This is a modern poem by Aremu Adams Adebisi on the theme of the legend that surrounds the 12th century Yoruba princess, Moremi Ajasoro. Moremi was married to the Yoruba king Oranmiyan who ruled the kingdom of Ile-Ife. Ile-Ife had been at war with a neighbouring tribe for many years, who the Yoruba referred to as ‘the Forest people’ (Ìgbò in the Yoruba language, though the said tribe is believed by scholars to have had no relation to the contemporary Ìgbòs of modern Nigeria)…

The Itsekiri Praise Poem

A modern poem sent to us by Laju Ereyitomi Oyewoli, in the style of a traditional praise of one’s own clan. The Itsekiri people live in Nigeria’s Niger Delta area and traditionally refer to their land as the Kingdom of Iwerre. The area is a key centre of Nigeria’s crude oil and natural gas production.

Iwere ni mi
For I belong to the powerful bloodline…

The Incompetent Hunter

Another Yoruba Ijala (Hunting Poems), addressed to the guinea fowl, but with this difference – that instead of celebrating, the hunter makes fun of himself.

Fowl, we greet you, Guinea Fowl, we call you,
Your legs are slender like the ribs of palm leaves…

Iremoje for Ogundele

Another example of the Yoruba poetic chants sung at the funerals of dead hunters. See Iremoje for the background and for other examples of this genre.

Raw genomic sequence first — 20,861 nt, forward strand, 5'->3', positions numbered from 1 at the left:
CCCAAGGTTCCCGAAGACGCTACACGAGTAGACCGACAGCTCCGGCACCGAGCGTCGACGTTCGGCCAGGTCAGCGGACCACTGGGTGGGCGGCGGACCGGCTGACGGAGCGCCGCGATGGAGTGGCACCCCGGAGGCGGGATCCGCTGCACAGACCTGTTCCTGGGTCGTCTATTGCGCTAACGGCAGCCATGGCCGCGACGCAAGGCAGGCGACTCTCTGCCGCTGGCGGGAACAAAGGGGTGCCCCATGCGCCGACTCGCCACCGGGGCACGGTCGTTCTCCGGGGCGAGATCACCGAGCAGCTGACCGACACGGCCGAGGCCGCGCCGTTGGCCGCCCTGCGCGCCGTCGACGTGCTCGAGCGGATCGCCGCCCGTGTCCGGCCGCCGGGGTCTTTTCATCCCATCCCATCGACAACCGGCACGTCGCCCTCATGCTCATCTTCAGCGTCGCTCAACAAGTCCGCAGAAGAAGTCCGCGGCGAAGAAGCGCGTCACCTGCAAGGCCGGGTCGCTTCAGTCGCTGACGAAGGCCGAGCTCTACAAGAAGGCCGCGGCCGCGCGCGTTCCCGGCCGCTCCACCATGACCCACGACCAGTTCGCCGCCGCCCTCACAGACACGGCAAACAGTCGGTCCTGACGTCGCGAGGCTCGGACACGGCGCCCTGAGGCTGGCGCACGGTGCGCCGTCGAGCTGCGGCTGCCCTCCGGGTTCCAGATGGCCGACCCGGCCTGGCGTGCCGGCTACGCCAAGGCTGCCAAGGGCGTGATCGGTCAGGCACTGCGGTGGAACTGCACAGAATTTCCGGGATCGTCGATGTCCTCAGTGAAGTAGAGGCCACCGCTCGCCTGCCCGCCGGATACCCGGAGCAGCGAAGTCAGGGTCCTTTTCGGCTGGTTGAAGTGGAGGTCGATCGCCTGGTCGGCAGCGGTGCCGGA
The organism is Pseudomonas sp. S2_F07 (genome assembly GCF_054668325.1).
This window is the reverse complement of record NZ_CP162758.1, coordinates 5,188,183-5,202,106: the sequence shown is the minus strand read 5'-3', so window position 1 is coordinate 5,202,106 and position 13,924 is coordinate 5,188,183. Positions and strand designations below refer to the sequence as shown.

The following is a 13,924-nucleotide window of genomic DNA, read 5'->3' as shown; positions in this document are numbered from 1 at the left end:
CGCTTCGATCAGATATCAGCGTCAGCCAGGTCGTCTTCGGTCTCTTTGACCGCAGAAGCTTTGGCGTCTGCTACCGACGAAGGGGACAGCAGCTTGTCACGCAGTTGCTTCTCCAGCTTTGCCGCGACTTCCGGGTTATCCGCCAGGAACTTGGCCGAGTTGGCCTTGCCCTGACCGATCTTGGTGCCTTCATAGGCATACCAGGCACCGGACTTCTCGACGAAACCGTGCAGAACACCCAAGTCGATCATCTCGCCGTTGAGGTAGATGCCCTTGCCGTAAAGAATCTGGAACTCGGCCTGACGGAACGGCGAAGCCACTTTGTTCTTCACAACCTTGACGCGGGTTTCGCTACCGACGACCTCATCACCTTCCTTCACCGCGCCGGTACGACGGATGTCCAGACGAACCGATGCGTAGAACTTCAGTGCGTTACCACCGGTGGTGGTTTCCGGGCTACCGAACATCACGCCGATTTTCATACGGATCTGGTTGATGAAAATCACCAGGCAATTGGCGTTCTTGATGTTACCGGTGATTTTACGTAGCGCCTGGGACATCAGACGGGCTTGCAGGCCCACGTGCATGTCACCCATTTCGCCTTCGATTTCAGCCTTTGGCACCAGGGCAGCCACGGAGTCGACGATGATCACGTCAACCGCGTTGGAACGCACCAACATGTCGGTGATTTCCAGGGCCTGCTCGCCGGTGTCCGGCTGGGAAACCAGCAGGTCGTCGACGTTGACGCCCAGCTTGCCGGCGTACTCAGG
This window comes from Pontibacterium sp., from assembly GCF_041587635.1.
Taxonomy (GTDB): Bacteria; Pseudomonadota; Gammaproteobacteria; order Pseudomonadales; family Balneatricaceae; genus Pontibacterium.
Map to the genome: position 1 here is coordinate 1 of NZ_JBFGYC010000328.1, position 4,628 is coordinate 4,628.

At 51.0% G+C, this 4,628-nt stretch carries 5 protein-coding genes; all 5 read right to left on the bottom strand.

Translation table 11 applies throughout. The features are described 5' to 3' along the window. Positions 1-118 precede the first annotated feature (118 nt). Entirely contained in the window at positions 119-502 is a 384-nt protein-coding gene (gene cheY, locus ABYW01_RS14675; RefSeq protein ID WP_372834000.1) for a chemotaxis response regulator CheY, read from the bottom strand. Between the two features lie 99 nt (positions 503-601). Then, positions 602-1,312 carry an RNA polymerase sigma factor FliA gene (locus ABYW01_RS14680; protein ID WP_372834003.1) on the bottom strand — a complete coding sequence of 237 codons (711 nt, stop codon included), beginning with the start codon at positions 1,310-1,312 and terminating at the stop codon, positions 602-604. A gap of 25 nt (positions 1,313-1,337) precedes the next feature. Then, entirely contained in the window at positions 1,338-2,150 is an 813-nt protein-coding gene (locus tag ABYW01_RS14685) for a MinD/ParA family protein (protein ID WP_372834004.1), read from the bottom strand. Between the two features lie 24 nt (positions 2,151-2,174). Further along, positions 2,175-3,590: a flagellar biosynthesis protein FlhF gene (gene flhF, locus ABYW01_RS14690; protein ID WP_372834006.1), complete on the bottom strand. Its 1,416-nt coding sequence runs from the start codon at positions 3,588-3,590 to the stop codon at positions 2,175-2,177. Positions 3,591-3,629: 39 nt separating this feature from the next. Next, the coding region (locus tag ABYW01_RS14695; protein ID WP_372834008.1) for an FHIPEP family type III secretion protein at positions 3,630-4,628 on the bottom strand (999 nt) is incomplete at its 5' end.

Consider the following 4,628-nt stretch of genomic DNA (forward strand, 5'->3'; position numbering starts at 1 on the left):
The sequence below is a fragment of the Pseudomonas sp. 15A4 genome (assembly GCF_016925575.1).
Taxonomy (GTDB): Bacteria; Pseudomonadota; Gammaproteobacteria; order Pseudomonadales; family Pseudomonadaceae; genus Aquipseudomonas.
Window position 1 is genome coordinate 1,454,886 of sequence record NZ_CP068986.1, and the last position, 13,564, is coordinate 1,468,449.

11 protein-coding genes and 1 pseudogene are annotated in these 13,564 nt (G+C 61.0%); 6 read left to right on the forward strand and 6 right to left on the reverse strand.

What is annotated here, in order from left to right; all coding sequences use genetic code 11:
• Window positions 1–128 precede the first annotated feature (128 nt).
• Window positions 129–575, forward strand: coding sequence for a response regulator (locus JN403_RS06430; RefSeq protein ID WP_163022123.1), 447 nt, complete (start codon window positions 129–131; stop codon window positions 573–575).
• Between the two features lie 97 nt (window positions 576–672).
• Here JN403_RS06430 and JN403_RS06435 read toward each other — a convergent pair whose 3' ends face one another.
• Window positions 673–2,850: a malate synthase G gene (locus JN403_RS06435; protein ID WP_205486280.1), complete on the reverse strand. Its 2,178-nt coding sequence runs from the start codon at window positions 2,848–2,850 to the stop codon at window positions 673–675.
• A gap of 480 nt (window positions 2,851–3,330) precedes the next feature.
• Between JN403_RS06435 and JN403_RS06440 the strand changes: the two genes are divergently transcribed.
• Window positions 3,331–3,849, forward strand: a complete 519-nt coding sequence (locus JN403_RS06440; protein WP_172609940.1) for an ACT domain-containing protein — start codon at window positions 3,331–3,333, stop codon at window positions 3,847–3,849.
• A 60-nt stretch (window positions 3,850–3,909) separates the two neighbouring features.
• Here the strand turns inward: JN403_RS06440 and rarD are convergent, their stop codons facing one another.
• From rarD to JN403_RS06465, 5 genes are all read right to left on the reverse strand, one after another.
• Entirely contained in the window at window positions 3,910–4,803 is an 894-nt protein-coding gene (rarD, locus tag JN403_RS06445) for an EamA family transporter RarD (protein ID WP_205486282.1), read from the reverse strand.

In Yoruba mythology, death does not wage war against men alone but travels with a team of supernatural war lords, the ajogun. The following was chanted by Lamidi for the deceased hunter Ogundele at Akeetean, Oyo in 1976.

Death does not kill alone,
Nor does he fight singly…

The Mouse, the Squirrel and the Tortoise

This is another poem sent to us by Oluwatoba Opemip, a student of Adekunle Ajasin University in Ondo state, Nigeria. As in the previous poem, Oluronbi, this is a modern working on traditional Yoruba folklore…

Iremoje for Ogunjinmi

The following Iremoje was part of the dirges chanted at the funeral of a deceased hunter, Ogunjinmi, whose name means “the god Ogun blesses or favours me”. See also The Asipade and Iremoje for Pa Ogundele for previous examples of this genre.

The Iremoje funeral rites are held at night, outside the house of the deceased hunter, and will continue until dawn. As Ogun is regarded as the Orisha who brought the knowledge of metallurgy to mankind, other members of the community who use iron implements such as farmers, blacksmiths, barbers, drivers and weapon-smiths also join the hunters family and friends in attending the ritual. The audience forms a circle around the ritual space. At the center of the ring, the hunters tools are arranged around an effigy of the deceased including his hunting clothes, tools and weapons.

To live in the forest the hunter must master various skills, carpentry to build his hunting lodge, knowledge of medicinal plants to heal his wounds, knowledge of culinary plants for cooking, and tailoring so that the hunter can weave clothes to keep him warm and disguise himself from his prey. The following Iremoje was chanted by Lamidi Abonikaba at Oyo in 1975. During the dirge Lamidi holds up the needle that the hunter used whilst in the forest.

Ogunjinmi, you have caught your father’s dog.
A needle that falls into a pit is lost forever…

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African Poems